- Hair and nail: Hair can become thinner and weaker as a person ages. Dry hair may lead to itching and discomfort. Nails may become brittle and unshapely. Nails can also get dry and form vertical ridges. Toenail thickening (ram's horn shape) is common. Nail fungal infections may occur frequently.
- Hormones and endocrine glands: Hormonal changes are seen commonly in the elderly. Most common is the hormonal control of blood sugar and carbohydrate metabolism leading to diabetes. Thyroid dysfunction and problems with fat and cholesterol metabolism are also commonly encountered. Calcium and vitamin D metabolism may also become altered. Sexual hormones reach a low level and can lead to erectile dysfunction and vaginal dryness.
- Memory: Problems with memory are common in seniors. However, it is important to realize that minor memory problems do not constitute dementia or Alzheimer's disease. Simple lapses of memory such as not remembering where you left a key or whether you locked the door are a normal part of aging.
- Immunity: The body's immune system can get weaker with age. Blood cells that fight infections (white blood cells) become less effective leading to more frequent infections.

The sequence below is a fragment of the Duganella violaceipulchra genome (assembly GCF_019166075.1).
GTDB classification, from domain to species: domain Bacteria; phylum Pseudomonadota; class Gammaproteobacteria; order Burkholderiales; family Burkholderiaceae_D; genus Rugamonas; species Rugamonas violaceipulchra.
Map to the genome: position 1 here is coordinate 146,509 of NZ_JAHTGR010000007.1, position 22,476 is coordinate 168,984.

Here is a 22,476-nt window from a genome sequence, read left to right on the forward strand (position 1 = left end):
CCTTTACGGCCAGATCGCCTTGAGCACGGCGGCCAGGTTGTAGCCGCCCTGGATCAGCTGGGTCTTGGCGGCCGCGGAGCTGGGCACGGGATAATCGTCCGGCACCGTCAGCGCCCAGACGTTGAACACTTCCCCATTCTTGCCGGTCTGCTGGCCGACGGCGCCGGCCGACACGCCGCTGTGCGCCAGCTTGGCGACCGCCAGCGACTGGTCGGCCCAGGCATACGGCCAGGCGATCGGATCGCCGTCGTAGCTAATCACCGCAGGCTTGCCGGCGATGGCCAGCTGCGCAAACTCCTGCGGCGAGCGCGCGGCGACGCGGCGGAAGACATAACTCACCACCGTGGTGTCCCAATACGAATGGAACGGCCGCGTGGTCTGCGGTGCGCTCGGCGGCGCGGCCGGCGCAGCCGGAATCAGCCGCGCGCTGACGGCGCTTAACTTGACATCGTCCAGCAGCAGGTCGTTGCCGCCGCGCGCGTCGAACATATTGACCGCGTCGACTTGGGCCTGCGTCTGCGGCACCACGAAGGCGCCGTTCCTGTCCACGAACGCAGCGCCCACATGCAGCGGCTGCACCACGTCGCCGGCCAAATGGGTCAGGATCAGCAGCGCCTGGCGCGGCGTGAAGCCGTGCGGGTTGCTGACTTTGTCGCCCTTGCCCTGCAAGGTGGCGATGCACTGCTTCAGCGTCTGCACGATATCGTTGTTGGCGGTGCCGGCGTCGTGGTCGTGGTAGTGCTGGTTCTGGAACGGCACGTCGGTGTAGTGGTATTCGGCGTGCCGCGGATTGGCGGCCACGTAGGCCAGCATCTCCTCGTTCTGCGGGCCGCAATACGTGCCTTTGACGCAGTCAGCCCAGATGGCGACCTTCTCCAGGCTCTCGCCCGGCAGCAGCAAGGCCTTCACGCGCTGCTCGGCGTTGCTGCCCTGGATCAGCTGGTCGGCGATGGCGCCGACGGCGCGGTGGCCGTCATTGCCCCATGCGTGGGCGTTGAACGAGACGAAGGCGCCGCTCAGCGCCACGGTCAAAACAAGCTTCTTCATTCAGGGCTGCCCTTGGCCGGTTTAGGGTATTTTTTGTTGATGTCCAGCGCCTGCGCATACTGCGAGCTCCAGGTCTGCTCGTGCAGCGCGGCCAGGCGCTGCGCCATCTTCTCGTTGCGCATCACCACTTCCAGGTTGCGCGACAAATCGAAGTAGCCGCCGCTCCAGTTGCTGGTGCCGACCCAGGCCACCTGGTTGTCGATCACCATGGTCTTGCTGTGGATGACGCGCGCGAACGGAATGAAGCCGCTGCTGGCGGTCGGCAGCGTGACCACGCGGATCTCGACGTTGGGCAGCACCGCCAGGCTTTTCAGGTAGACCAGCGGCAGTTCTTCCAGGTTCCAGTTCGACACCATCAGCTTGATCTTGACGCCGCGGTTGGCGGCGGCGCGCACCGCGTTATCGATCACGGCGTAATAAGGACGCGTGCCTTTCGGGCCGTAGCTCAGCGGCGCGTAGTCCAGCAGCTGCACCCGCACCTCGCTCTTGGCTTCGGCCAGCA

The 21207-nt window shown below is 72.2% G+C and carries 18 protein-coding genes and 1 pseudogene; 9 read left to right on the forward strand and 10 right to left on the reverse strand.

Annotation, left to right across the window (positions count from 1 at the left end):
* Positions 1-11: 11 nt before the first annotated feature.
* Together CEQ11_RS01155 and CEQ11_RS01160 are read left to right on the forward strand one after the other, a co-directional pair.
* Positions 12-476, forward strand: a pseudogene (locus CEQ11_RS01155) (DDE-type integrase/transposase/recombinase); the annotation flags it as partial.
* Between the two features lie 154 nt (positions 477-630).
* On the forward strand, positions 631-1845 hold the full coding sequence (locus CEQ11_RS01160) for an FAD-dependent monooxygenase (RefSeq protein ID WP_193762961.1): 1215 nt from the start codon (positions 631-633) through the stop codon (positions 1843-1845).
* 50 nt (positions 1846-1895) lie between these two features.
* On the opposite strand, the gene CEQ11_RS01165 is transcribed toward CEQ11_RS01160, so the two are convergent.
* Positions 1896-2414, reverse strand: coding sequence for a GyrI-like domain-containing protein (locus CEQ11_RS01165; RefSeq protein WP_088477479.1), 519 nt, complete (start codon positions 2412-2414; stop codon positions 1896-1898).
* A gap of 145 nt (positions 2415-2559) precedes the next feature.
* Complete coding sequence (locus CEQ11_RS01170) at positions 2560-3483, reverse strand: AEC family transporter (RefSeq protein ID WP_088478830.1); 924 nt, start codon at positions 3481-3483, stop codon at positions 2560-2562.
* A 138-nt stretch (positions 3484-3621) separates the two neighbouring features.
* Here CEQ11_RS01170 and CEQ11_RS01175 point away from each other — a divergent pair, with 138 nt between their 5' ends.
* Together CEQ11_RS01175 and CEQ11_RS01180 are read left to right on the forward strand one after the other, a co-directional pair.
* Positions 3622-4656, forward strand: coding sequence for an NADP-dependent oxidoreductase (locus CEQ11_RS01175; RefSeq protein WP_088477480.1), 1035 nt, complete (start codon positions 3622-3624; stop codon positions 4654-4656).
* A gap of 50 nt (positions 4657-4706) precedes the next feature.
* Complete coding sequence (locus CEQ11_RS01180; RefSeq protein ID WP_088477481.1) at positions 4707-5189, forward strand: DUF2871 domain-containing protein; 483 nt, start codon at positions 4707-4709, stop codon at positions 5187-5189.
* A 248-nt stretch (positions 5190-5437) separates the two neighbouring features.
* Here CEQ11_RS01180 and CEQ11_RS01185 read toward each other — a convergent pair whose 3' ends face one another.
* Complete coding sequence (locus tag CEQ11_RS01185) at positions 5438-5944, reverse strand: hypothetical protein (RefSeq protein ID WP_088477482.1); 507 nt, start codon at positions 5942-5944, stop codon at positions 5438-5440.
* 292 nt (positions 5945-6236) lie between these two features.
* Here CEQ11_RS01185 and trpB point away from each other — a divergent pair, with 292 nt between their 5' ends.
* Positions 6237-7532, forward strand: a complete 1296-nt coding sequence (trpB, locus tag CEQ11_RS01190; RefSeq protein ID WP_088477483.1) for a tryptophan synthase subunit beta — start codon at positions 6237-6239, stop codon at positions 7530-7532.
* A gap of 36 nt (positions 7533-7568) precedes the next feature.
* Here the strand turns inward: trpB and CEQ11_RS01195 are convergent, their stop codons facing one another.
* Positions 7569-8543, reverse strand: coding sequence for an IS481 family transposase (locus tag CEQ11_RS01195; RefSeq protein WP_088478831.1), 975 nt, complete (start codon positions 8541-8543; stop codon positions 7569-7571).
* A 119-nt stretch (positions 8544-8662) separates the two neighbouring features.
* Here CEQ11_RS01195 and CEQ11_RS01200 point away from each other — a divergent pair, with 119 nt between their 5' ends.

- Hearing: changes in nerves of hearing and ear structures can dim hearing and cause age-related hearing loss. Higher frequencies become harder to hear.
- Vision: Eyes can become drier and the lens can lose its accuracy as we age. Vision can be affected by these changes and can become blurry and out of focus. Glasses or contact lenses can help correct these problems.
- Taste and smell: Sense of smell and, less commonly, sense of taste may fade leading to poor appetite and weight loss.
- Bowel and bladder: Bowel and bladder control can cause problems with incontinence (involuntary loss of feces or urine). Additionally, bowel and bladder habits can change. Constipation is common in older adults, as are urinary frequency and difficulty initiating urine.
- Sleep: Sleep patterns can significantly change with age. Duration of sleep, quality of sleep, and frequent nighttime awakening are commonly seen in seniors.
These changes are different in every individual. Some people may experience more changes in a particular area compared to others.
16 Most common diseases and conditions seniors face as they age
Medical problems in the elderly can involve any organ system in the body. Most conditions result from decreased function or degeneration of the involved organ.
16 Most commonly encountered medical conditions in seniors based on organ system are listed below:
- Musculoskeletal: osteoarthritis (inflammation of joints due to wear and tear), osteoporosis (bone loss), gout, loss of muscle mass, fractures.
- Hormonal: Diabetes (impaired control of blood glucose), menopause, thyroid dysfunction, high blood cholesterol, slower overall metabolism.
- Neurologic: dementia (Alzheimer's or other types), Parkinson's disease, strokes, poor vision, hearing impairment, balance problems.
- Visual: macular degeneration, glaucoma, cataracts, diabetes, and hypertension-related eye disease.